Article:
Overwatch League

Blizzard announced the numbers Wednesday for its opening week of Overwatch League streams, and they’re impressive. Those competitions were broadcast across six platforms: Twitch (the first event there under a two-year deal reportedly worth at least $90 million), Blizzard’s Major League Gaming service, the Overwatch League’s own website, and Chinese platforms ZhanQi TV, NetEase CC, and Panda TV. They say they drew a per-minute audience of 408,000 for the opening day and 280,000 for the week, with over 10 million viewers tuning in at some point and a peak audience of 437,000 watching on Twitch and MLG alone for the Dallas Fuel and Seoul Dynasty match (seen above) on the opening day.

How do those numbers stack up to other big sports streaming broadcasts? Well, the key one to consider is Amazon’s streaming of Thursday Night Football, probably the largest regular streaming sports broadcast out there. As ESPN’s Jacob Wolf noted, the Overwatch League opening day per-minute audience is greater than Amazon’s TNF audience per 30 seconds for its opener (372,000 in September). It’s also greater than the subsequent 391,000 per 30 seconds Amazon posted in Week 2, or the 310,000 they averaged per minute for the season. But there are a whole lot of reasons why those broadcasts aren’t exactly equal. (By the way, it should be noted that Amazon owns Twitch, so they’re benefiting on both sides here.)

First, Amazon was far from the only platform showing TNF. Those 18 games were all broadcast on NFL Network, with 10 of them on CBS and NBC (five each as well). And they were streamed through a multitude of non-Amazon sources, as AA’s Ken Fang noted in October with reference to the Week 2 Bears-Packers game (391,000 viewers per 30 seconds on Amazon):

In addition, Amazon received the biggest audience of those watching online. Other platforms that streamed the game included the NFL Mobile app for Verizon Wireless subscribers, Watch NFL Network, NFL app on Microsoft Windows, NFL Game Pass and the CBS All Access app. Overall, the combined average online audience was 525,000, so most of the online viewership was through Amazon.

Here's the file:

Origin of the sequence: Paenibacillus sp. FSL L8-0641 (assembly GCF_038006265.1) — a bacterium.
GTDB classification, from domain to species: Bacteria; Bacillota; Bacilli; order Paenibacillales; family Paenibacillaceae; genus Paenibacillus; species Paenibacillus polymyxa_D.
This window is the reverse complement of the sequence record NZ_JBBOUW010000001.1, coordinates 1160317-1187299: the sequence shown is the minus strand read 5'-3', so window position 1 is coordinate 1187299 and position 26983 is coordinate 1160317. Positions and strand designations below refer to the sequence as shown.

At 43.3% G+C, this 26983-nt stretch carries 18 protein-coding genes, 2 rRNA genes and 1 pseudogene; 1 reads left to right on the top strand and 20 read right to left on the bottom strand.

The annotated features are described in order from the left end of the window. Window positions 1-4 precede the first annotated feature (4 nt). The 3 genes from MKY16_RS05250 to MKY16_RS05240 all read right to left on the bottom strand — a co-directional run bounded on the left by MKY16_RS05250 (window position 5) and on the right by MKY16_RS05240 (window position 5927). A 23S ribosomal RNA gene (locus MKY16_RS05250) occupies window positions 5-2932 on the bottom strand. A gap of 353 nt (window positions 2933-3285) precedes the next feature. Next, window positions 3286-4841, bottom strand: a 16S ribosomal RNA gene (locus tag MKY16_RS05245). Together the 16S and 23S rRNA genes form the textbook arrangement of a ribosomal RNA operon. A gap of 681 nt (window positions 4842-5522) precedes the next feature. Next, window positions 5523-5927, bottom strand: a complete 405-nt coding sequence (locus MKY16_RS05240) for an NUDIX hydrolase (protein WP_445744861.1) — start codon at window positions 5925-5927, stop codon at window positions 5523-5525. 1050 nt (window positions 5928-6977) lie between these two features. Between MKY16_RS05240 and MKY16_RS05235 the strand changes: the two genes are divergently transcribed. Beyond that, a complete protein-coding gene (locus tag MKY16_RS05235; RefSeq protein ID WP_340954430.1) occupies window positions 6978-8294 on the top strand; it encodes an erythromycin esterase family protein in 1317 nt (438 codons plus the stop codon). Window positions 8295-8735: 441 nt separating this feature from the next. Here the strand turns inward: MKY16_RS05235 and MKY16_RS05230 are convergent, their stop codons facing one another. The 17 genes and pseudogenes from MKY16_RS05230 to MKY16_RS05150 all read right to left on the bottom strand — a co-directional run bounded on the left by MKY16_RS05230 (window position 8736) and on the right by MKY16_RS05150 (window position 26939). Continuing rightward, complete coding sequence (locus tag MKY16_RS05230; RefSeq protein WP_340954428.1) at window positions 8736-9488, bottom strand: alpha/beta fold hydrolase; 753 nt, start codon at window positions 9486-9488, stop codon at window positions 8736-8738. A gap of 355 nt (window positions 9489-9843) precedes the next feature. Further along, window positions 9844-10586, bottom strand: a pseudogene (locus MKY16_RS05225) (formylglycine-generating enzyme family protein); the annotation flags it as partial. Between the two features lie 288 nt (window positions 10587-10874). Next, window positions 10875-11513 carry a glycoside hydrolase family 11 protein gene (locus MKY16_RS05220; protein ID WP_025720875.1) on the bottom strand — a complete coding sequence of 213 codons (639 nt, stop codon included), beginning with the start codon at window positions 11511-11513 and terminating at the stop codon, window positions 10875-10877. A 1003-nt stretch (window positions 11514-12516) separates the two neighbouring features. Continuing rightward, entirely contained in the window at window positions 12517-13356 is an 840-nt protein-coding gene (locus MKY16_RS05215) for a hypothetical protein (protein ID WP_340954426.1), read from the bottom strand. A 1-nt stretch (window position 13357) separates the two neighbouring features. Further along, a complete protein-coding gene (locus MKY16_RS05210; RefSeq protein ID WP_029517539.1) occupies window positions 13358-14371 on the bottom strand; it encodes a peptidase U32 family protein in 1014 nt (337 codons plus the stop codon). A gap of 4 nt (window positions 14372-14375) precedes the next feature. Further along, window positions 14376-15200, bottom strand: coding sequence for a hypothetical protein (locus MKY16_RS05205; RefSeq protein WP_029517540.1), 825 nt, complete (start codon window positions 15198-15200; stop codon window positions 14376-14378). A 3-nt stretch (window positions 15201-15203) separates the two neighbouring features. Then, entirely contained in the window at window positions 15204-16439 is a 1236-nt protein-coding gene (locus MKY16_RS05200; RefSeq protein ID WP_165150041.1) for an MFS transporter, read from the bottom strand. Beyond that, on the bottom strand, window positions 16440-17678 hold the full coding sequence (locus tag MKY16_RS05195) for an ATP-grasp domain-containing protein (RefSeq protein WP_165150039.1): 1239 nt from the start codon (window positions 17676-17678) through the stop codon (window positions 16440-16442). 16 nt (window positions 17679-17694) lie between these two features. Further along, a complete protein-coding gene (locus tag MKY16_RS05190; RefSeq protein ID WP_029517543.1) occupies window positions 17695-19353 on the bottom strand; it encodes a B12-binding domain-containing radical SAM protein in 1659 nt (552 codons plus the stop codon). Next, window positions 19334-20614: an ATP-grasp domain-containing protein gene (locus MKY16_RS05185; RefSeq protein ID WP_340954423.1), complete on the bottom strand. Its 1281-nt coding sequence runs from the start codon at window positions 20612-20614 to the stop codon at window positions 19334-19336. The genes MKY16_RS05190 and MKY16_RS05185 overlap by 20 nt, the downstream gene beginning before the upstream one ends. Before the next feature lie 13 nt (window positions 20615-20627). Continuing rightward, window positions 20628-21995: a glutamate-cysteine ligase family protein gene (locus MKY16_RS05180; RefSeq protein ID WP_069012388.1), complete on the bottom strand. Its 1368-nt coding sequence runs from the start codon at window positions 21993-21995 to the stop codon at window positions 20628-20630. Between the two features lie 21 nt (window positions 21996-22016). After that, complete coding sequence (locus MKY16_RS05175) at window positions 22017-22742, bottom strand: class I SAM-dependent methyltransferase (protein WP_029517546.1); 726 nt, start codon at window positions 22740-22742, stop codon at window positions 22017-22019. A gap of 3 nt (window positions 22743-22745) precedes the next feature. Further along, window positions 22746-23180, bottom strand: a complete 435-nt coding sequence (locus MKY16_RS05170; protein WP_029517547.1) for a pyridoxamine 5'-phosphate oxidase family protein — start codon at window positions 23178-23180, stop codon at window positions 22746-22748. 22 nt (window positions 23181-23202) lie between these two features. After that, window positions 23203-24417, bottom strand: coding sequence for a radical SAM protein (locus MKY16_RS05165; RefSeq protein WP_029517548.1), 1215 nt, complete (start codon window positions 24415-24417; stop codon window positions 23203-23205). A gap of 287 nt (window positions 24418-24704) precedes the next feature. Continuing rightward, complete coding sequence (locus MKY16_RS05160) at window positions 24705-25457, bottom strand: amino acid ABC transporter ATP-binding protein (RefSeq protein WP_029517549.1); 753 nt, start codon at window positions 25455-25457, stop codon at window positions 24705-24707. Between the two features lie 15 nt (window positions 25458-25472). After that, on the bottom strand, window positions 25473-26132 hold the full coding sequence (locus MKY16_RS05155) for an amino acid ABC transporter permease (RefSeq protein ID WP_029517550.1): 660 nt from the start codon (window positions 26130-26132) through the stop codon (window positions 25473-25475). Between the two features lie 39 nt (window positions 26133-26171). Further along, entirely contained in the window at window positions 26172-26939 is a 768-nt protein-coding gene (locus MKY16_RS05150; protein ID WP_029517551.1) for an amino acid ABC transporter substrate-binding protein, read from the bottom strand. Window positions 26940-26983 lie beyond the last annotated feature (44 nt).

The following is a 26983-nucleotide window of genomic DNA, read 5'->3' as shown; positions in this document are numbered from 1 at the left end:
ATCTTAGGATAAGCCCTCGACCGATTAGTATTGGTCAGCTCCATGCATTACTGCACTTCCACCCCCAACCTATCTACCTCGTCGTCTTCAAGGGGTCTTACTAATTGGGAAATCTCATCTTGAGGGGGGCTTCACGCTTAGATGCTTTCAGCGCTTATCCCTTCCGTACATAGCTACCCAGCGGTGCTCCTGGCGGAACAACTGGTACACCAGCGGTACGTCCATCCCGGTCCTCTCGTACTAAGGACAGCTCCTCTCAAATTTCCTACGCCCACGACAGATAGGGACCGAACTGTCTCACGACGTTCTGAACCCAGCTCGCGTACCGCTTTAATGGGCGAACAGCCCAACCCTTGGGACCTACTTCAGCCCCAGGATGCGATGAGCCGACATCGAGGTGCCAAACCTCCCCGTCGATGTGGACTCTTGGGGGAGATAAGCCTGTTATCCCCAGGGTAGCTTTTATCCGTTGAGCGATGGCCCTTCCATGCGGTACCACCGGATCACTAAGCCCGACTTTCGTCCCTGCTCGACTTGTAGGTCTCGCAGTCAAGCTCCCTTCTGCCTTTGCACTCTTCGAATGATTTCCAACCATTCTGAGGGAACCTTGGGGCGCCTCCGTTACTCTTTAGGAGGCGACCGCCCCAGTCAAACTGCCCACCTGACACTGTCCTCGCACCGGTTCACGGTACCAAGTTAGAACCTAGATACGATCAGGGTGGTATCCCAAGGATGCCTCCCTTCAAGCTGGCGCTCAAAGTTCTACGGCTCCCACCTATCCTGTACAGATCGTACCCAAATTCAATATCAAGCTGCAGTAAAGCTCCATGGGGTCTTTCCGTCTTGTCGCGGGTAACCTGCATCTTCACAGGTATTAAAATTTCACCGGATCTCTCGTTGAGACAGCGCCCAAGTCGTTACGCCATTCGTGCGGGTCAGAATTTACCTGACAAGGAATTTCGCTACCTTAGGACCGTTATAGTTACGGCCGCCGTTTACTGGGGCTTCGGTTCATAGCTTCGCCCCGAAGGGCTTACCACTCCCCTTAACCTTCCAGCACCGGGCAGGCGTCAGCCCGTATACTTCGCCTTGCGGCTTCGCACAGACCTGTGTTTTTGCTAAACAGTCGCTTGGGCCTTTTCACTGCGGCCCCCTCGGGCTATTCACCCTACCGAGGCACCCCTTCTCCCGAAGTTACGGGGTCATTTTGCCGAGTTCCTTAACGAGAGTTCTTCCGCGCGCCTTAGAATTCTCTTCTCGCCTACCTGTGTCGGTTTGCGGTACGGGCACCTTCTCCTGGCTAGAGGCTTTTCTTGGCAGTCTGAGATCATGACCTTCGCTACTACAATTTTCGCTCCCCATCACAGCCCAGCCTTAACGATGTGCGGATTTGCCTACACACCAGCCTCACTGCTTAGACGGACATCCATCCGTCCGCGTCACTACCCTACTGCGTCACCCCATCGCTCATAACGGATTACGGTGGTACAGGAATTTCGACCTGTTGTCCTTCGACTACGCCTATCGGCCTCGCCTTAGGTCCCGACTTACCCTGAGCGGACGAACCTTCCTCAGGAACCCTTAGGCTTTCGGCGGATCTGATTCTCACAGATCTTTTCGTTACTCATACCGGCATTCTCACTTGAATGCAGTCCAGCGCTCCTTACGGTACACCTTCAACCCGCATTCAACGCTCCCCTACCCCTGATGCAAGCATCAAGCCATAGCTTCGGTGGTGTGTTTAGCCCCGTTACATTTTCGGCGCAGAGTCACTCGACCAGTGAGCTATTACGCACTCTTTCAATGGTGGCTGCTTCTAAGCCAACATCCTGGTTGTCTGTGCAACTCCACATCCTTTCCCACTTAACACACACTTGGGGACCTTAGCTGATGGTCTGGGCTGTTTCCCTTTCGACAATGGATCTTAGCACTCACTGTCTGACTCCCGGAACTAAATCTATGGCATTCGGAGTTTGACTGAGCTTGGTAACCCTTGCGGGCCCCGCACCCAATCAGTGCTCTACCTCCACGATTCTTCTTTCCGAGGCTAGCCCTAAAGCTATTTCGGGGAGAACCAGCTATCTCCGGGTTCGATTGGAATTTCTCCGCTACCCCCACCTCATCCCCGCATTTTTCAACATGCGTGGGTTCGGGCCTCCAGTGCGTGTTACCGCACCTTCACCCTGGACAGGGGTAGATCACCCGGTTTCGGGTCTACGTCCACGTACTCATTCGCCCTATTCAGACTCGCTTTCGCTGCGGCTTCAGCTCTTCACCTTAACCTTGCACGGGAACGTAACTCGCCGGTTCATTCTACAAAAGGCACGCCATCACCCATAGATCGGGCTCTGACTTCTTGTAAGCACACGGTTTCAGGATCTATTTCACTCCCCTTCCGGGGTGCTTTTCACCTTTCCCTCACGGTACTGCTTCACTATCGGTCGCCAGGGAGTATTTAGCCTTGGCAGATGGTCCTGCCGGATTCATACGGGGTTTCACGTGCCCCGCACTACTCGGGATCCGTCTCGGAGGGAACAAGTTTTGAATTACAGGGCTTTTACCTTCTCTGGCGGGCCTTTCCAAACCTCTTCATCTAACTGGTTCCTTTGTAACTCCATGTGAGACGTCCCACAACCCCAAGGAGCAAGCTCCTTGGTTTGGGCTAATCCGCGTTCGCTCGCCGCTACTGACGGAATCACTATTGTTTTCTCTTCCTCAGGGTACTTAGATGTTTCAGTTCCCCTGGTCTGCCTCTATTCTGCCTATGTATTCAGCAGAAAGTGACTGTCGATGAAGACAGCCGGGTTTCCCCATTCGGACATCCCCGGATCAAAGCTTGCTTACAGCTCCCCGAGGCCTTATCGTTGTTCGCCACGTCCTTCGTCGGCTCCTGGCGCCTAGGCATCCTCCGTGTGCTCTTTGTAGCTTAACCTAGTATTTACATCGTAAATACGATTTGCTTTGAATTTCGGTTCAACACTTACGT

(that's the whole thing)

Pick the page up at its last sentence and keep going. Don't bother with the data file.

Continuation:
So, even if you discount the TV viewership (which itself is huge: TNF took second and fourth place in primetime this year on CBS and NBC respectively, with both averaging over 14 million viewers), the combined online audience for TNF beat the audience for even Overwatch League’s first day, and just the Amazon average audience overall beat the Overwatch League audience when the whole opening week was considered.

Next, there’s the restriction on who can access Amazon’s TNF broadcasts. Those are for Amazon Prime members only, which is likely a smart move on Amazon’s part to help promote that yearly subscription service. But that does limit the potential viewing audience. And shared Prime benefits can apply to things like free shipping, but don’t apply to Prime Video, so those who share a Prime account with someone else weren’t able to watch TNF on Amazon. Yes, Amazon offers free trials of Prime, so those particularly interested in a TNF game could easily have signed up, watched it and then cancelled. But there are more access hurdles to watching TNF on Amazon than Overwatch League on Twitch. Twitch has the Twitch Prime ad-free option that you can pay extra for, but anyone can watch any stream for free. And it’s worth noting that Amazon’s goal with Twitch streams may be maximizing viewership, but their goal with NFL streams is maximizing Prime membership. So it’s not like this Twitch-Overwatch League deal is necessarily more valuable than TNF; they’re different products doing different things.

It’s also worth noting that Overwatch League is a new, fancy setup that’s a pretty premium esports franchise, featuring a highly-popular game, top competitors, and a whole lot of financial backing. So this is some of the most in-demand esports content out there, as those streaming numbers show. TNF, on the other hand, is a long way from premium NFL content; it generally features the worst primetime matchups the NFL displays (especially with ESPN’s Monday Night Football getting a slight schedule boost this year), and is regularly complained about by players, viewers and now even TV executives. And it’s still highly in-demand, as those above numbers show. But this isn’t close to the best product the NFL has to offer.

So, are these Overwatch League numbers notable? Absolutely. Any online broadcast averaging 408,000 per minute (opening day) or 280,000 per minute (the whole week) is significant. Of course, these streaming numbers are global (as they are for Amazon’s TNF broadcasts),  so they’re not really comparable to U.S. TV numbers, but that’s still a good chunk of audience. And this does suggest that there’s a big audience for particular esports broadcasts, especially in digital realms like Twitch, and that streaming esports broadcasts can provide somewhat-comparable audiences to the streaming numbers for more traditional sports (disregarding the people watching those sports on TV). But overall, Overwatch League broadcasts in particular and esports broadcasts in general aren’t exactly knocking the NFL off its perch at the top of the sports market any time soon.

[ESPN]

About Andrew Bucholtz

Andrew Bucholtz is a staff writer for Awful Announcing.